JavaScript Patterns

Author: Stoyan Stefanov
Publisher: O'Reilly/Yahoo Press, 2010
Pages: 240
ISBN: 978-0596806750
Aimed at: Existing Javascript programmers
Rating: 5
Pros:Enjoyable, informative and will improve your code
Cons: Requires the reader to understand some Javascript programming
Reviewed by: Mike James

 

This is a really enjoyable book - it's short, easy-to-read and you are likely to learn something from every page.

 

It isn't for beginners but every Javascript beginner should aspire to reading and understanding the content of this book.

 

To put things simply what this book is about is the best way to use Javascript and, because Javascript is such a flexible language, it informs you about lots of bad ways to avoid as well.

 

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The first two chapters deal with the basics in the sense that they are fundamental to all uses of Javascript - globals, for loops, for-in loops, switch, coding conventions and so on. Chapter 3 deals with literals and constructors. This isn't a from-the-ground-up treatment of Javascript objects but a look at some of the finer points tha you could well have overlooked. The same is true of chapter 4 on functions. It explains the standard uses of Javascript functions - callbacks, immediate functions, currying and so on. Chapter 5  discusses object creation patterns - namespaces, access,  constants, and chaining.

From here we move into less Javascript specific patterns. Chapter 6 deals with defaults, inheritance, mix-ins and so on. Chapter 7 deals with wider gang of four classical patterns - singleton, factory, iterator, decorator and so on. Chapter 8 deals with the DOM and Browser patterns.

The good thing about this book is that it doesn' t attempt to bully you into using a particular pattern or approach. It describes the pros and cons of a range of approaches and then concludes that one of them is likely to better - even if only very slightly better in many cases.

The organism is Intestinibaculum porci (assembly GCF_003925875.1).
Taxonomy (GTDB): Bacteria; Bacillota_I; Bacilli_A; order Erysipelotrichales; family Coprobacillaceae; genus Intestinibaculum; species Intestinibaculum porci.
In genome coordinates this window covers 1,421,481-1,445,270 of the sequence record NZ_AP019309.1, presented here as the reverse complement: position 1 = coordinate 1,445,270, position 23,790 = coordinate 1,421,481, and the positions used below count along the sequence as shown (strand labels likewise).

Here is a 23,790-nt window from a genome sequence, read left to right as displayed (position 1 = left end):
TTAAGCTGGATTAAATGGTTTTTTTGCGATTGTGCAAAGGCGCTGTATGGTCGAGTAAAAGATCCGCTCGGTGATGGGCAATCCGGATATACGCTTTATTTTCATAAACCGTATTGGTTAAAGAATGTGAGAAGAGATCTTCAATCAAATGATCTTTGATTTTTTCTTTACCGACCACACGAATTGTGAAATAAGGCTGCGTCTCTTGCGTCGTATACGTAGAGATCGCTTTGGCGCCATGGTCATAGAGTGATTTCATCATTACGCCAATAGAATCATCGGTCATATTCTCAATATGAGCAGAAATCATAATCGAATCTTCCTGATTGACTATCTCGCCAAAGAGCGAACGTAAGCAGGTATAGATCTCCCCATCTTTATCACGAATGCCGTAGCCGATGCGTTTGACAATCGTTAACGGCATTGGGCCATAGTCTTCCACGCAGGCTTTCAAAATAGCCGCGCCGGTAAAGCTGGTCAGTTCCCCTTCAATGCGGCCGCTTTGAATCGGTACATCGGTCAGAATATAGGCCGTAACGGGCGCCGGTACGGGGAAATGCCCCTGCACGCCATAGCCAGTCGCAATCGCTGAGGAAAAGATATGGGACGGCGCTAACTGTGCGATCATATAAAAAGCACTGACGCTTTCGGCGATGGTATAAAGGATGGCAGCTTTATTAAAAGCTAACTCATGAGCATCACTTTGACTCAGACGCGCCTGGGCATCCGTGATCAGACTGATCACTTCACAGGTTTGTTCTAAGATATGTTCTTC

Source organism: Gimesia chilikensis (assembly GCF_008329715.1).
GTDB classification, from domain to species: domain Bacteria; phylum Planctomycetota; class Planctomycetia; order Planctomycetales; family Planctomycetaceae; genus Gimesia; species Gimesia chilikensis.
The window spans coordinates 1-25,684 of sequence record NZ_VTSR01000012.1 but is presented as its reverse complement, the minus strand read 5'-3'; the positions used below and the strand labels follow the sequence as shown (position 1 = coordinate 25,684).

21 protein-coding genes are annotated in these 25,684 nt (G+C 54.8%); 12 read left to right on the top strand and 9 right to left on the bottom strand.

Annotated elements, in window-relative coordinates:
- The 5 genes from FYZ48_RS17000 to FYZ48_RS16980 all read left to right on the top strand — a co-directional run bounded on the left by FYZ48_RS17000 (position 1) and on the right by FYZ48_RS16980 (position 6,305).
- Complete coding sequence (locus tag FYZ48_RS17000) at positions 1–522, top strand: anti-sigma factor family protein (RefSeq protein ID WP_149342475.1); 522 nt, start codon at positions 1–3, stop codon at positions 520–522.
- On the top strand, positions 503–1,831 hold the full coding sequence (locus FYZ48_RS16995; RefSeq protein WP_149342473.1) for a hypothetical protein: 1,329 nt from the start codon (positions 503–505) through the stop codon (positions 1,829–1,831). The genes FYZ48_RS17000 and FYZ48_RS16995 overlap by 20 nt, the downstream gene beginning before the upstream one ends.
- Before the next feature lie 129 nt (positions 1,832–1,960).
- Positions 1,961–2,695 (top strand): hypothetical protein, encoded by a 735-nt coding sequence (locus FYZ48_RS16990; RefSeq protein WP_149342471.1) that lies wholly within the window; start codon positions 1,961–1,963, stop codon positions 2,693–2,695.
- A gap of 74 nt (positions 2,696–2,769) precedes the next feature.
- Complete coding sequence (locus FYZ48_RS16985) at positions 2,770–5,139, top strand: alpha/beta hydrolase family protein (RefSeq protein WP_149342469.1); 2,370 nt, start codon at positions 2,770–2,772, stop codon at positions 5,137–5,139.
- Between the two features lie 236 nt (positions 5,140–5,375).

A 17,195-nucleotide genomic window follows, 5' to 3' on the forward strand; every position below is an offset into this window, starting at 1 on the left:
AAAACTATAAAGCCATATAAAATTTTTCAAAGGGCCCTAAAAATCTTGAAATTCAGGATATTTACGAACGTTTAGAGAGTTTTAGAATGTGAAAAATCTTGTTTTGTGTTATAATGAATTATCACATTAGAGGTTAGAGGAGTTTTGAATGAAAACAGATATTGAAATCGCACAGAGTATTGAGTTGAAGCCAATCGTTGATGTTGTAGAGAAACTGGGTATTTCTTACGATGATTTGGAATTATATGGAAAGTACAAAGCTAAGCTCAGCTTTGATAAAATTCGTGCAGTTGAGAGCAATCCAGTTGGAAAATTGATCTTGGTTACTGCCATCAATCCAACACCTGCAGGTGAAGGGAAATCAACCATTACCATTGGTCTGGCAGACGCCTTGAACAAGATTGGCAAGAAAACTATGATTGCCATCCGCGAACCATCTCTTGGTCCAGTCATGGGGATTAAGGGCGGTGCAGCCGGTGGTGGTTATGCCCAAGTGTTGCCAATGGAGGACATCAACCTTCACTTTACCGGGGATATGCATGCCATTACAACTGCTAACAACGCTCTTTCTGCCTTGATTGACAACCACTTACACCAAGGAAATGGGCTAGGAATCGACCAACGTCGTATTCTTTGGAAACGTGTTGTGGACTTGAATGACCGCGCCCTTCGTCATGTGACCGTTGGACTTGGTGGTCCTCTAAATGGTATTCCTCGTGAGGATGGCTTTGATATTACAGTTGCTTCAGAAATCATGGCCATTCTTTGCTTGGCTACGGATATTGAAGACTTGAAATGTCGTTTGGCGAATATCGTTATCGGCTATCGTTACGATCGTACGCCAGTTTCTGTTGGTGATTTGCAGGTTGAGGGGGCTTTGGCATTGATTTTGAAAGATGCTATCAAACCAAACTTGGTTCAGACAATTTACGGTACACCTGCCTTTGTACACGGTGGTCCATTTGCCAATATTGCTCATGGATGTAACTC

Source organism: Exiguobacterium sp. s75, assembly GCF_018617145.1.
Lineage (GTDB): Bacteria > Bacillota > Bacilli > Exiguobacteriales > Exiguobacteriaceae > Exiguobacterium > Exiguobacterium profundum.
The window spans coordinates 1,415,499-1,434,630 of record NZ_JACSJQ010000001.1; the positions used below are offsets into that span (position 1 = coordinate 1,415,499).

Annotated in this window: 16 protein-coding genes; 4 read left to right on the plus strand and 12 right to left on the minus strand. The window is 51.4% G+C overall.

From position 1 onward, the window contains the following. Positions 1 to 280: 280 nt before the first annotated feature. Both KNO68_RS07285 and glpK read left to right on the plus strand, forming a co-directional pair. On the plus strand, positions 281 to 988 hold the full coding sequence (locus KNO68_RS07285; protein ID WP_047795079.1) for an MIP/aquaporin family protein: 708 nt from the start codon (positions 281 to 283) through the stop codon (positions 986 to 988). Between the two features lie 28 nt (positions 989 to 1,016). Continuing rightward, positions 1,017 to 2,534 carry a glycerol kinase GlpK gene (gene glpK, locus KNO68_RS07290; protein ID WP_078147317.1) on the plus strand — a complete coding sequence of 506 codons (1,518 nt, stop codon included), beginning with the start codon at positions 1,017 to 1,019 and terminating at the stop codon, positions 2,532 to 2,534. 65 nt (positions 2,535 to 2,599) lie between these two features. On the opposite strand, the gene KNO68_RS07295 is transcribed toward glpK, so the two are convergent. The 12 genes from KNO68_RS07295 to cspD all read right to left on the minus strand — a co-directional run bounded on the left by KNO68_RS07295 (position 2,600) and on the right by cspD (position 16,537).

As long as you know enough Javascript and programming in general to appreciate the arguments than this is a very enjoyable book that can't help but improve the quality of the code you produce. I said at the start that it isn't suitable for the beginner but if you are a beginner then your goal in life should be to progress to the point that you can benefit from reading it.

This is now my official number one intermediate to advanced Javascript book - highly recommended.


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Java Generics and Collections

Author: Maurice Naftalin & Philip Wadler
Publisher: O'Reilly, 2006
Pages: 294
ISBN: 978-0596527756
Aimed at: Experienced Java programmers
Rating:4.5
Pros:Good deep treatment
Cons: Too much space devoted to collections
Reviewed by: Ian Elliot

 

Some books have a long shelf life - here's one for Java  [ ... ]



Make: Technology on Your Time Volume 28

Author: Mark Frauenfelder
Publisher: Make
Pages: 176
ISBN:978-1449309930
Aimed at: DIY and electronics enthusiasts
Rating: 4.5
Pros: A mix of projects
Cons: Ignores software aspects and nothing ambitious this issue
Reviewed by: Harry Fairhead

This issue focuses on Toys and Games with an eclectic mix of h [ ... ]


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Last Updated ( Monday, 17 January 2011 )
 
 

   
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